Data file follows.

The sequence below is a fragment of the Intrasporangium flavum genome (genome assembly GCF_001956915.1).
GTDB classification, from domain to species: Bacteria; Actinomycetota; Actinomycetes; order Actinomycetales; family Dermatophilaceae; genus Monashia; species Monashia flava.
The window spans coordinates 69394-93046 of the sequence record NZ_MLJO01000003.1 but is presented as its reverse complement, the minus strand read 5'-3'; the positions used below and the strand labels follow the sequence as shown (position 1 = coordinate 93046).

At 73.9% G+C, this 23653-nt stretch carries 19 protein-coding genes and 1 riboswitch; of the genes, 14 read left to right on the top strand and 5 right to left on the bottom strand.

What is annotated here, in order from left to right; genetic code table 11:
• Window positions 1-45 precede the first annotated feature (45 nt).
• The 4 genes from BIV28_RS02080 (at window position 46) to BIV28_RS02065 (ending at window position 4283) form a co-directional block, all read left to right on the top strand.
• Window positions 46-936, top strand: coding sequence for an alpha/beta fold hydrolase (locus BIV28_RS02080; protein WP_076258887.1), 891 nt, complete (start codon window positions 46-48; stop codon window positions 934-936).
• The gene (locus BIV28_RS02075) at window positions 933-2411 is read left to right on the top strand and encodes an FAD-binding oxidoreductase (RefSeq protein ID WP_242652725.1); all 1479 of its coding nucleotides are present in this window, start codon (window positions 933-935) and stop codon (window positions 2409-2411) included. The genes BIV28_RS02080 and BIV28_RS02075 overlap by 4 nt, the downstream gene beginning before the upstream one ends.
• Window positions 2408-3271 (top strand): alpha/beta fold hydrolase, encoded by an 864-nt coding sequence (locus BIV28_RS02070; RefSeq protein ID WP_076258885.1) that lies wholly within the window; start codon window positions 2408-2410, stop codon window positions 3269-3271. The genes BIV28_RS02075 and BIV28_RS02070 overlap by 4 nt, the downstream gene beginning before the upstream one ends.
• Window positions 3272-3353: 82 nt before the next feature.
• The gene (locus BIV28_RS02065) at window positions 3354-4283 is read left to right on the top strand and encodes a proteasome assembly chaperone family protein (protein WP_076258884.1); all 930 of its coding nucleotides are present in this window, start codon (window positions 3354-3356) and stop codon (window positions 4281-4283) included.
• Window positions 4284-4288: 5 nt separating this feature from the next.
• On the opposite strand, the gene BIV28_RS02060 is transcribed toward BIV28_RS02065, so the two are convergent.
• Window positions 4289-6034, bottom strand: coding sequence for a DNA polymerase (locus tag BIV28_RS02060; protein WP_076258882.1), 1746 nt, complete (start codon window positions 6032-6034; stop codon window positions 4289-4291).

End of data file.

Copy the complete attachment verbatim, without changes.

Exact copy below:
The sequence below is a fragment of the Intrasporangium flavum genome (genome assembly GCF_001956915.1).
GTDB classification, from domain to species: Bacteria; Actinomycetota; Actinomycetes; order Actinomycetales; family Dermatophilaceae; genus Monashia; species Monashia flava.
The window spans coordinates 69394-93046 of the sequence record NZ_MLJO01000003.1 but is presented as its reverse complement, the minus strand read 5'-3'; the positions used below and the strand labels follow the sequence as shown (position 1 = coordinate 93046).

At 73.9% G+C, this 23653-nt stretch carries 19 protein-coding genes and 1 riboswitch; of the genes, 14 read left to right on the top strand and 5 right to left on the bottom strand.

What is annotated here, in order from left to right; genetic code table 11:
• Window positions 1-45 precede the first annotated feature (45 nt).
• The 4 genes from BIV28_RS02080 (at window position 46) to BIV28_RS02065 (ending at window position 4283) form a co-directional block, all read left to right on the top strand.
• Window positions 46-936, top strand: coding sequence for an alpha/beta fold hydrolase (locus BIV28_RS02080; protein WP_076258887.1), 891 nt, complete (start codon window positions 46-48; stop codon window positions 934-936).
• The gene (locus BIV28_RS02075) at window positions 933-2411 is read left to right on the top strand and encodes an FAD-binding oxidoreductase (RefSeq protein ID WP_242652725.1); all 1479 of its coding nucleotides are present in this window, start codon (window positions 933-935) and stop codon (window positions 2409-2411) included. The genes BIV28_RS02080 and BIV28_RS02075 overlap by 4 nt, the downstream gene beginning before the upstream one ends.
• Window positions 2408-3271 (top strand): alpha/beta fold hydrolase, encoded by an 864-nt coding sequence (locus BIV28_RS02070; RefSeq protein ID WP_076258885.1) that lies wholly within the window; start codon window positions 2408-2410, stop codon window positions 3269-3271. The genes BIV28_RS02075 and BIV28_RS02070 overlap by 4 nt, the downstream gene beginning before the upstream one ends.
• Window positions 3272-3353: 82 nt before the next feature.
• The gene (locus BIV28_RS02065) at window positions 3354-4283 is read left to right on the top strand and encodes a proteasome assembly chaperone family protein (protein WP_076258884.1); all 930 of its coding nucleotides are present in this window, start codon (window positions 3354-3356) and stop codon (window positions 4281-4283) included.
• Window positions 4284-4288: 5 nt separating this feature from the next.
• On the opposite strand, the gene BIV28_RS02060 is transcribed toward BIV28_RS02065, so the two are convergent.
• Window positions 4289-6034, bottom strand: coding sequence for a DNA polymerase (locus tag BIV28_RS02060; protein WP_076258882.1), 1746 nt, complete (start codon window positions 6032-6034; stop codon window positions 4289-4291).